The “war” on drugs.
The “war” on crime.
The “war” on terrorism.
The “war” on piracy.
The “war” on spam.

Is there a thing that can’t be fought in the context of a war anymore? Concise wording has been replaced by sensationalistic hyperbole as the norm, it seems. Many of the words used in english to describe a struggle against something are just words about physical conflict. Words like ‘struggle’, or ‘fight’, or ‘resist’. The obvious penultimate physical conflict being war. If you aren’t fighting a war against something, you must not really be opposed to it. Or so the government (past and present administrations included) would have us believe. Politics in the US are extremely polarized. Issues are portrayed in black and white with each side having their own laundry lists of supporting evidence. No one will look for ways to reduce crime. Not when you can wage war on it. Anything less would be inadequate for todays extreme politics.

The concept that war is the answer to everything that we don’t like in society is insane. Can we wage war on poverty? What about healthcare problems? How about war on drunk driving? Or maybe war on AIDS? War on war?

I Want to Believe

Why do people let their desire to believe something become a barrier that seperates them from the truth of reality?

There is a book, “The Frightening Fraud” by Thierry Meyssan, that postulates that something other than a Boeing 757 crashed into the Pentagon. The author suppositions that the United States government performed some kind of fraud and lied about flight 77 hitting the Pentagon. You can read more about this here. I am not sure what Thierry Meyssan’s credentials are for aircraft crash investigation, but every aspect of this book falls apart under any investigation. There are also flash presentations and web pages that go over the same false reasoning. Being shown the right photos and given topical, leading statements, I am sure many people swallow this non-reality whole.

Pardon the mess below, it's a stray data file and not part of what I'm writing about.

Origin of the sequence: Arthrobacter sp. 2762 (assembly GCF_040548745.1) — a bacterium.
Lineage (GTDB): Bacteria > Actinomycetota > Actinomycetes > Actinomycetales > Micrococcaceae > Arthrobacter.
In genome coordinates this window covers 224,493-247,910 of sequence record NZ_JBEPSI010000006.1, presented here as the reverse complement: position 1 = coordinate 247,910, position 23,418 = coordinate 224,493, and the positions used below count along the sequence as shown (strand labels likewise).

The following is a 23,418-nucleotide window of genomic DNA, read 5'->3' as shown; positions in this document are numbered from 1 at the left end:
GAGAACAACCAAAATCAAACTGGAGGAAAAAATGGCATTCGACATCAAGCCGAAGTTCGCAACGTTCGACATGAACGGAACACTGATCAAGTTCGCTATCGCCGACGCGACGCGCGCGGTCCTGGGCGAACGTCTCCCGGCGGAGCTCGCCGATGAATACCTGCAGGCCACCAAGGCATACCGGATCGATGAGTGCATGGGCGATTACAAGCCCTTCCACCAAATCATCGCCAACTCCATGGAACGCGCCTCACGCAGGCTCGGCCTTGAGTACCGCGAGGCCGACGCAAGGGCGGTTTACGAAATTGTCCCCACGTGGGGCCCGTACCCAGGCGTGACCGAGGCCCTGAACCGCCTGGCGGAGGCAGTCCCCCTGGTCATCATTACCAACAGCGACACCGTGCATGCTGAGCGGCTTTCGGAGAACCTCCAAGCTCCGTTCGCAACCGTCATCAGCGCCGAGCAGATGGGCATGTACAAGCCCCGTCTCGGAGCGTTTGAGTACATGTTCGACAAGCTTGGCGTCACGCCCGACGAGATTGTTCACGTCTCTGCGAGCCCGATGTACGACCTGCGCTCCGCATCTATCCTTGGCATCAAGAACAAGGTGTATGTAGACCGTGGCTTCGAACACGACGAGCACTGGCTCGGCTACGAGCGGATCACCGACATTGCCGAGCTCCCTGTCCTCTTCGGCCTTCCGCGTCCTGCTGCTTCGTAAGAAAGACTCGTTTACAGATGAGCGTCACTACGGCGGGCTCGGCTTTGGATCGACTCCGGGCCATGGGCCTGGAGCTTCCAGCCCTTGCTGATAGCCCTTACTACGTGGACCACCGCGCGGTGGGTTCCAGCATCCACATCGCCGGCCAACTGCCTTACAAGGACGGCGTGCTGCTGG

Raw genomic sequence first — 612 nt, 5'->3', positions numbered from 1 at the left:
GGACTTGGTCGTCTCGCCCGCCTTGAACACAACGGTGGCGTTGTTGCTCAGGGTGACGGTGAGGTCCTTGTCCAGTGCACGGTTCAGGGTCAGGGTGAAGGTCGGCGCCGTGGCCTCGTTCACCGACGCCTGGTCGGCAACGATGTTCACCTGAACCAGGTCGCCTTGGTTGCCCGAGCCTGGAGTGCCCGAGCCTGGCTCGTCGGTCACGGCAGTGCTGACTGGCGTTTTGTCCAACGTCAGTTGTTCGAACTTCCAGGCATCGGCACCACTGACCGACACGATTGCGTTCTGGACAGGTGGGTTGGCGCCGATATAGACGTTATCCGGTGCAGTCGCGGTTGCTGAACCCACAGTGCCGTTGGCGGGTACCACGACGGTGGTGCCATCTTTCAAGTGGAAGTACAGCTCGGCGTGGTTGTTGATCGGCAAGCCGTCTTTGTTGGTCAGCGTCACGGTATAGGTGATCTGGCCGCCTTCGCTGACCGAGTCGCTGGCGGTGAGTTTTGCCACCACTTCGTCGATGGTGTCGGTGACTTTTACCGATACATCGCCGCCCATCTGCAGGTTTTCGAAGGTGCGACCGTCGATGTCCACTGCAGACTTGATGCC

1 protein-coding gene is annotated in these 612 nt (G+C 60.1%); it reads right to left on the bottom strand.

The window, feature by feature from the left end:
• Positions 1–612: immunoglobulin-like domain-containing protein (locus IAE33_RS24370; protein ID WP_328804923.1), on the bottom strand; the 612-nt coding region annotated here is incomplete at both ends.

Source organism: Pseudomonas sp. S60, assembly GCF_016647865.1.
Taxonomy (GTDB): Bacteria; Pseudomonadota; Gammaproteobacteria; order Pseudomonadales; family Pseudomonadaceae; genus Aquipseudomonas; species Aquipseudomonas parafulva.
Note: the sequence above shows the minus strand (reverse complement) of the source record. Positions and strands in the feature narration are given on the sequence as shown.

I watched a show on TLC or Discovery, I forget which. This program was about a group of amature investigators heading out to a Norwegian glacier lake to search for a mysterious monster. A few people on this team eventually came up with some evidence that rules out any very large creature living in the lake. Essentially, the lake lacked any real ecology that could support such a creature. The head of the team outright refused to acknowledge any damning evidence against the concept of a sea monster living in the lake. It was pretty obvious to me that this leader felt it was more important to believe in this creature than to find out the truth.

This motif is repeated over and over in TV shows, movies, and I even see it in some of my co-workers. An overriding desire to believe in some idea or concept that furthers their own personal world view. Holding such a belief leaves that person’s viewpoint of the world hanging in limbo when the reality comes to light in a way they can not avoid, overlook, or escape. Though, this probably doesn’t happen enough for my tastes. Being able to see the world from all different views and still maintain your own understanding of the universe is a hard thing to do, but it has great value.